For the last two weeks, Ralph and I have been discussing a trip scheduled for this Labor Day weekend to New Orleans to babysit our twelve-year-old granddaughter while my daughter and son-in-law take their “babymoon”.
I brought up the possibility to Ralph a month ago when they first asked me to help out. Since I was driving down there–Ralph has made it clear he never plans to step onto a plane again in his life–I suggested he might come along.
I suggested but assumed he would say no. Since the family moved to Louisiana a year ago, I have visited probably six times. Ralph has been once, for a family Thanksgiving, and he didn’t exactly enjoy himself. Staying in a hotel discombobulated him, and he missed his dogs.
But he must have been in a good mood when I asked, for to my surprise, he said sure he’d come. I started fantasizing (and I use that word purposely) about a pleasant weekend of good meals and maybe a visit to the WWII museum, which I told him he would love.
A week later I mentioned the trip in relation to something else going on and he didn’t remember our first discussion.
“Why are we going?” he asked.
I explained. He looked perplexed. “And I said I’d come?”
I nodded. He said, “Ok,” then promptly forgot all about the trip until the next time I brought it up. We’ve had the same conversation daily for weeks.
Each time Ralph sounded a little less enthusiastic. Meanwhile I was growing a little less enthusiastic too as the reality of what it might take to keep both him and my granddaughter happily occupied began to sink in. I’d been sort of bragging to friends that Ralph was actually coming with me this time, but I started hedging, saying that if he resisted I wasn’t going to force him.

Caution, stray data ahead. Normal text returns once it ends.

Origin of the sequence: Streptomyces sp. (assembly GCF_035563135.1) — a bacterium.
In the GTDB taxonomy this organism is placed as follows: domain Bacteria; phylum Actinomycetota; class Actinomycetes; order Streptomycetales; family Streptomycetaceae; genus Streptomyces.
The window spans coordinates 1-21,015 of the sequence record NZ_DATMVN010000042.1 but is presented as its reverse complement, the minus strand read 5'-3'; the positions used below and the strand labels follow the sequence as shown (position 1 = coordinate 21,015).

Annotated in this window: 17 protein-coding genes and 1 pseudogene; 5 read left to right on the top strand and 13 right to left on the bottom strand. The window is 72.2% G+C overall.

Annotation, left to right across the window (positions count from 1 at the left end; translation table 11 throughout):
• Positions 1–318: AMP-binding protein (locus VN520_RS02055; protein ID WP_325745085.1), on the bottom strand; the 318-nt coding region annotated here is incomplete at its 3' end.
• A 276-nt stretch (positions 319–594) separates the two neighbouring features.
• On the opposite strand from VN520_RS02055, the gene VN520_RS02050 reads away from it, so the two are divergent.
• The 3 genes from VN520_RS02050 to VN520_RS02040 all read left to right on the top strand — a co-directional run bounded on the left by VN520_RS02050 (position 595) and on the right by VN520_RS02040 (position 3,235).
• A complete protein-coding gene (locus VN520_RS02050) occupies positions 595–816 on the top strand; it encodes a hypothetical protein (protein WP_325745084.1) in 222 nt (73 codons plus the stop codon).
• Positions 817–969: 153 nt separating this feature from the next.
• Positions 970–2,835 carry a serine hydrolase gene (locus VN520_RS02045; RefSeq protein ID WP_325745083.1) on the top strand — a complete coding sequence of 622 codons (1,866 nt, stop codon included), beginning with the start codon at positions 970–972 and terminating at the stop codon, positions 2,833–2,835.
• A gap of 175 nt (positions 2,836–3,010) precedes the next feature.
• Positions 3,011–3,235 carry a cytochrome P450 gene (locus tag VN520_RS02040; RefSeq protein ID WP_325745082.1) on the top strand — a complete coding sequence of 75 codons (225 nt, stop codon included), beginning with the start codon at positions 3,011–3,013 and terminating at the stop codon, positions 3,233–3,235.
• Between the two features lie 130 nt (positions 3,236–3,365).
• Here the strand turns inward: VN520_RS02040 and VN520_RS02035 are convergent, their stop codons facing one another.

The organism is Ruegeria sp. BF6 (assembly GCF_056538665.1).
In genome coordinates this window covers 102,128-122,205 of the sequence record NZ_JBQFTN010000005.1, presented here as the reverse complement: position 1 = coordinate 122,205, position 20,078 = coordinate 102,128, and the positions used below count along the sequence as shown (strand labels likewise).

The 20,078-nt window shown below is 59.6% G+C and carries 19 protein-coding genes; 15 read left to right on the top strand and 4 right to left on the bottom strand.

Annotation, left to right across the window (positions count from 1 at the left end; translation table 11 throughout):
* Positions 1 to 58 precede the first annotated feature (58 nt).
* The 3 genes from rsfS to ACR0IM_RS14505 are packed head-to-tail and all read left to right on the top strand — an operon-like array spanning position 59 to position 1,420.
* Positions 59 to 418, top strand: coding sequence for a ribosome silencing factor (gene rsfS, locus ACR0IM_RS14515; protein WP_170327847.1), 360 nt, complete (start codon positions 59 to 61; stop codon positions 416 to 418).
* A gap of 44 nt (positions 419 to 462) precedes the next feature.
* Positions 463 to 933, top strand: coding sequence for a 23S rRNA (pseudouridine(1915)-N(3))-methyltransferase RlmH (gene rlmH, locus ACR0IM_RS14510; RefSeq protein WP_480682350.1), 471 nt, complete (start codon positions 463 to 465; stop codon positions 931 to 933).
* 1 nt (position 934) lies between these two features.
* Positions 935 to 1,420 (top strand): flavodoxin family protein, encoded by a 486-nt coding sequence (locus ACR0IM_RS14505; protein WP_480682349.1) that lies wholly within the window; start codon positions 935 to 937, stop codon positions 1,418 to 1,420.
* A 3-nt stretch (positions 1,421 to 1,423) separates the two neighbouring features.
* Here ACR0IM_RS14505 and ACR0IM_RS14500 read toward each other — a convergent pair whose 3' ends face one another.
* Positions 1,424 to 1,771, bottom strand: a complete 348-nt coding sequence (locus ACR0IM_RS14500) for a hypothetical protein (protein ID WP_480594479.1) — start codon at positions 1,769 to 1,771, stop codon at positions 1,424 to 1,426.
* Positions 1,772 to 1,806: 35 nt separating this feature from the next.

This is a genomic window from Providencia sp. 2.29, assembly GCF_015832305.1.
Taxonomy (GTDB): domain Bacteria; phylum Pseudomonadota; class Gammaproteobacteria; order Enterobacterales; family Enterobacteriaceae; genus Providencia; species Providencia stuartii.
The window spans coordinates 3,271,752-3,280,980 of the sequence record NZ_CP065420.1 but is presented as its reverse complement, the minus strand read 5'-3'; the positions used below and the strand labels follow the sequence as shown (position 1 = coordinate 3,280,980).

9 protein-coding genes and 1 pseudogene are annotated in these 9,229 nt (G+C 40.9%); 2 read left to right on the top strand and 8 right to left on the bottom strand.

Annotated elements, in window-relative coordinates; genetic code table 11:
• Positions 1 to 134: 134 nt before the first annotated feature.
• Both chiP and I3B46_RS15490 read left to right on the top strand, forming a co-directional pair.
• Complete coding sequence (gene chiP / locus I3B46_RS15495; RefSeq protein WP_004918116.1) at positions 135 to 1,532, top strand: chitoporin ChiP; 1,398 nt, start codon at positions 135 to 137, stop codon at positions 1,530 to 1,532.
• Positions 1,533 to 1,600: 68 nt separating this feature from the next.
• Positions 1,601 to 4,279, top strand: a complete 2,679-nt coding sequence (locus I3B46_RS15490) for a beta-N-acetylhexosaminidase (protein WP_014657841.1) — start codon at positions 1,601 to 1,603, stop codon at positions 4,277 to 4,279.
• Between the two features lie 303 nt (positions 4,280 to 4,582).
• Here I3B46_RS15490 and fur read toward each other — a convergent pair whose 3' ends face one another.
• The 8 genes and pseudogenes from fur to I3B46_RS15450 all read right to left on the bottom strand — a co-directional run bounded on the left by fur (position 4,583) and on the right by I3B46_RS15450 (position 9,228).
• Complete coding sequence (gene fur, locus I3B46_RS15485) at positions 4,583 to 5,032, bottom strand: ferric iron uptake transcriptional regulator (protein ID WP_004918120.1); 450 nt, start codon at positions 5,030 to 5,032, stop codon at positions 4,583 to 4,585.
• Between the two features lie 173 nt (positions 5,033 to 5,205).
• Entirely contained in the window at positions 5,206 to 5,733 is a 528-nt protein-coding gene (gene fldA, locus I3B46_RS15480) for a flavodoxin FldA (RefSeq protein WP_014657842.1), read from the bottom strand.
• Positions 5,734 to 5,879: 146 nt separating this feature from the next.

The truth is that traveling with Ralph is no more fun for me these days than it is for him. He was never the most adventurous companion, but he was generally game. Now his anxiety and low energy makes every trip a complicated obstacle course of arrangements: limited activities, limited walking, no wandering, no spontaneous choices, a lot of naps. I hear how trivial these complaints are. All that’s required is patience and a willingness to slow down, but that’s the rub. A husband in his sixties with cognitive impairment is in many ways equivalent to a typical eighties something husband; I know I’m not being fair, but while I hang on to late middle age by my fingernails, I resent him dragging me into older age.
Yesterday we looked at the weather report for the weekend: thunderstorms. Now my granddaughter and I are perfectly able to occupy ourselves playing cards, watching movies and eating junk food. Ralph does none of the above. What he does when faced with free time, of which he has much, is smoke cigarettes outside on the porch. But my daughter’s apartment has no porch. He’d be sitting outside in the rain.
“You’re off the hook,” I told Ralph and breathed a guilty sigh of relief, thinking how much more fun I would have.
This morning I was starting to pack my single bag when the phone rang. My granddaughter has been invited by a friend’s family to spend Labor Day weekend at a beach resort. Evidently I’m “off the hook” too.